Greater Trochanteric Pain Syndrome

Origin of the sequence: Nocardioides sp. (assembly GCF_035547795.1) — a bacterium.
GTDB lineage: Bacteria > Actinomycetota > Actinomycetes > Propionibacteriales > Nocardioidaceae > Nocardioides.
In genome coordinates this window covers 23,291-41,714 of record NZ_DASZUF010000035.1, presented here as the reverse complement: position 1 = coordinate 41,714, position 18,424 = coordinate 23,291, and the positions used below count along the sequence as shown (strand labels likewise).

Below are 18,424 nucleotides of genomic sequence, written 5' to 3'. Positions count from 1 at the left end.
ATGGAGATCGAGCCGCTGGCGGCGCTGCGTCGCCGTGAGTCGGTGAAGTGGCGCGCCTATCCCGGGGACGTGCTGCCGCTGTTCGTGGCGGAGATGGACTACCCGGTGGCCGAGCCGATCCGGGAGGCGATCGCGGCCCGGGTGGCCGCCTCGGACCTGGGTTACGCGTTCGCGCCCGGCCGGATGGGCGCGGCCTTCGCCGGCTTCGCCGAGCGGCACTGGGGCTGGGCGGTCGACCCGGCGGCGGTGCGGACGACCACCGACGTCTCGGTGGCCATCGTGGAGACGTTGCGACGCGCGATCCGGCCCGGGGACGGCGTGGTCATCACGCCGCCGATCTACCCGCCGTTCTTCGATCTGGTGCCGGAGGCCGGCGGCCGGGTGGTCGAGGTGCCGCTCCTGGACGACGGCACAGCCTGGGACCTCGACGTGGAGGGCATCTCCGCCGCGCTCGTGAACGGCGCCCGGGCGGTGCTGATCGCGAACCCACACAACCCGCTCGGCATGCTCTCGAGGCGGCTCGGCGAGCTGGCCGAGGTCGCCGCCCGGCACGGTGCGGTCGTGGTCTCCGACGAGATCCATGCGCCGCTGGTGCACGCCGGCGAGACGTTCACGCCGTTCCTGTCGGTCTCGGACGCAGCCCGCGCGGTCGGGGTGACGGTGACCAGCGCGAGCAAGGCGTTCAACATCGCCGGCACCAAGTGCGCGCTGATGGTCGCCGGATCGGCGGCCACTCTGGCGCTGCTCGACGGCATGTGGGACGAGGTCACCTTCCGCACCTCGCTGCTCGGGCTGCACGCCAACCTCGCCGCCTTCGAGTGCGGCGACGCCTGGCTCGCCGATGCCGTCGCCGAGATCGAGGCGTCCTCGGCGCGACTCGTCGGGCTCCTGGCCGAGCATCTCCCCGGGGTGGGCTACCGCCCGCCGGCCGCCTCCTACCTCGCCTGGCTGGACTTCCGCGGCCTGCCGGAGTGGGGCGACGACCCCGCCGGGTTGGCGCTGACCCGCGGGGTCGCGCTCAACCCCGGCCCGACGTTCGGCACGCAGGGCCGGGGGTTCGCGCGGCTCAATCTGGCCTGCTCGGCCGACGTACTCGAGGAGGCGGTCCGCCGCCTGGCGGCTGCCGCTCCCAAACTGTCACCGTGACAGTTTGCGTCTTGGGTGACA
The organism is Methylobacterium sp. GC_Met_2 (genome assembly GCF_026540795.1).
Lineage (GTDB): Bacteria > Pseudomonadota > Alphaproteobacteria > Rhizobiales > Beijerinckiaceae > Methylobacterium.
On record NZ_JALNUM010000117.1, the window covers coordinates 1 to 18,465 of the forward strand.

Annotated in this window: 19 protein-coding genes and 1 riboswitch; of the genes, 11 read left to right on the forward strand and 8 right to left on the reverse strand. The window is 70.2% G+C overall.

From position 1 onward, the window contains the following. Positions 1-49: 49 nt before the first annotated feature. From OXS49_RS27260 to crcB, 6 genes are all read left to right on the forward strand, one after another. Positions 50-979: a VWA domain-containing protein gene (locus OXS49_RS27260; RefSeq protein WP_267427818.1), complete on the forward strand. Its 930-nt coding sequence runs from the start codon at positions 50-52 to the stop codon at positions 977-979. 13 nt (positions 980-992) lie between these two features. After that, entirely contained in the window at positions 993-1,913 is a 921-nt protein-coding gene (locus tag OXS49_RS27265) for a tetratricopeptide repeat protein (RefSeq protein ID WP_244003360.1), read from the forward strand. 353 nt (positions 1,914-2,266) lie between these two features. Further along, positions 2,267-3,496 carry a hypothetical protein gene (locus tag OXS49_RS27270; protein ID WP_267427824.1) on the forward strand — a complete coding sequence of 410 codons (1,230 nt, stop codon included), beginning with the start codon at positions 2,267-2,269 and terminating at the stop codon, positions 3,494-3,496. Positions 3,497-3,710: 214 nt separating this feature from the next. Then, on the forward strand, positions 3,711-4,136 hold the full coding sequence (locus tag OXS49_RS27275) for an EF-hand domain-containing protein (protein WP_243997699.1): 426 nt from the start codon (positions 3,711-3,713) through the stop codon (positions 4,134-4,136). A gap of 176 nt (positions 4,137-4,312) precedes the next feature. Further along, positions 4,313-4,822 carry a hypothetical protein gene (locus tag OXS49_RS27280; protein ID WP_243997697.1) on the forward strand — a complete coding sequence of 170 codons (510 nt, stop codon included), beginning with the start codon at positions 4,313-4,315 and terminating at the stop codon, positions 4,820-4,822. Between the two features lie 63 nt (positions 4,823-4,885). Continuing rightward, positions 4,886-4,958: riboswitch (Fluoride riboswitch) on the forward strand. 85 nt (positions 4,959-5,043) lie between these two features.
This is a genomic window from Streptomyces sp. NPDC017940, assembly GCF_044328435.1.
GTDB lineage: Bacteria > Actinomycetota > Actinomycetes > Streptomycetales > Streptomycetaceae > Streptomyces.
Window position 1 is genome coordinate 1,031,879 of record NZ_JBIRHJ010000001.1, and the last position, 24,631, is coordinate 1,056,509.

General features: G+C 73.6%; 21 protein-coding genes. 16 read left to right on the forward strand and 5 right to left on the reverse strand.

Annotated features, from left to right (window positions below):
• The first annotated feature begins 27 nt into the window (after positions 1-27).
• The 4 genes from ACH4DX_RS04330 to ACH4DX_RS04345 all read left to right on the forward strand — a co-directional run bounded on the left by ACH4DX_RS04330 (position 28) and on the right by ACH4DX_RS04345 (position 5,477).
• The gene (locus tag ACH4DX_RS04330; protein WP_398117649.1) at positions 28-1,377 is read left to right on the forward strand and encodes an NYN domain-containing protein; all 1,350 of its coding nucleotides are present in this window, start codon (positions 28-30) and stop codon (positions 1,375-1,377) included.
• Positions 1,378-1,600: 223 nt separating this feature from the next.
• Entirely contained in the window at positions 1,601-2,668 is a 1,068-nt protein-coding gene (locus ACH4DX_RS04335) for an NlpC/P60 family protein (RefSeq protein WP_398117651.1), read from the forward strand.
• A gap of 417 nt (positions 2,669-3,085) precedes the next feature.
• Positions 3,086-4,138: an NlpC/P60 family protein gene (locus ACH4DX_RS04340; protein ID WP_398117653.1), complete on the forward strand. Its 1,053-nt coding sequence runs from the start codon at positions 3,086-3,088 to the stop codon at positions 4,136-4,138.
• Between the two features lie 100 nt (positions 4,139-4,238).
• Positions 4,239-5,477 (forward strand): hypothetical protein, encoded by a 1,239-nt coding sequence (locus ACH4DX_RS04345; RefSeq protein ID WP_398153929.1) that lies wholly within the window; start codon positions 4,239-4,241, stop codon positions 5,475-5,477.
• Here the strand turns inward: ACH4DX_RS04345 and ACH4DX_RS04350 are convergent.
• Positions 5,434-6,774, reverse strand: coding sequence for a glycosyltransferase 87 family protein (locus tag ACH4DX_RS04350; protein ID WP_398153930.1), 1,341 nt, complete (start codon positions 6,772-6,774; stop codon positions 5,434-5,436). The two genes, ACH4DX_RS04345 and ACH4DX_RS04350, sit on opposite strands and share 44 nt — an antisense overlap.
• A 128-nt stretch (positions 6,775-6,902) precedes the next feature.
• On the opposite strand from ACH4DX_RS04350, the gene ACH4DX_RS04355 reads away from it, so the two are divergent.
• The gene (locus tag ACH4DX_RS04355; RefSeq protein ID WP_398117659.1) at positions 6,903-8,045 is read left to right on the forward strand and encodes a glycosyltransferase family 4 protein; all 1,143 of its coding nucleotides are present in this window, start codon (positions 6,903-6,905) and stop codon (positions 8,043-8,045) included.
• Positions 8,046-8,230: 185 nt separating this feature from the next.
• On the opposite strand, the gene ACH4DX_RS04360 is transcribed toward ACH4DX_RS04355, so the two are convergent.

Often referred to as trochanteric bursitis or iliotibial band syndrome. Hip bursitis is a painful condition caused by the inflammation of a bursa in the hip. Bursae are fluid-filled sacs present in joints between bone and soft tissue to reduce friction and provide cushioning during movement. There are 2 Bursae in the hip that can get inflamed, one present on the outer side of the upper thigh bone or femur called Trochanteric bursa, and the other is towards the groin region and is called iliopsoas bursa. Bursitis is common in middle-aged women, it can be caused by irritation and overuse in runners, other causes include previous injury or surgery, leg length inequality, and spinal problems. Diagnosis is confirmed by clinical examination of the area noting tenderness or swelling, it is often augmented with an X-ray or MRI to rule out other causes. Treatment is mainly conservative focusing on resolving the inflammation and pain with rest and activity modification in addition to pain killers and anti-inflammatories either taken orally or by local injection such as corticosteroids, physiotherapy, and treatment with heat/ice or sometimes ultrasound therapy may be required. Sometimes a second injection is necessary.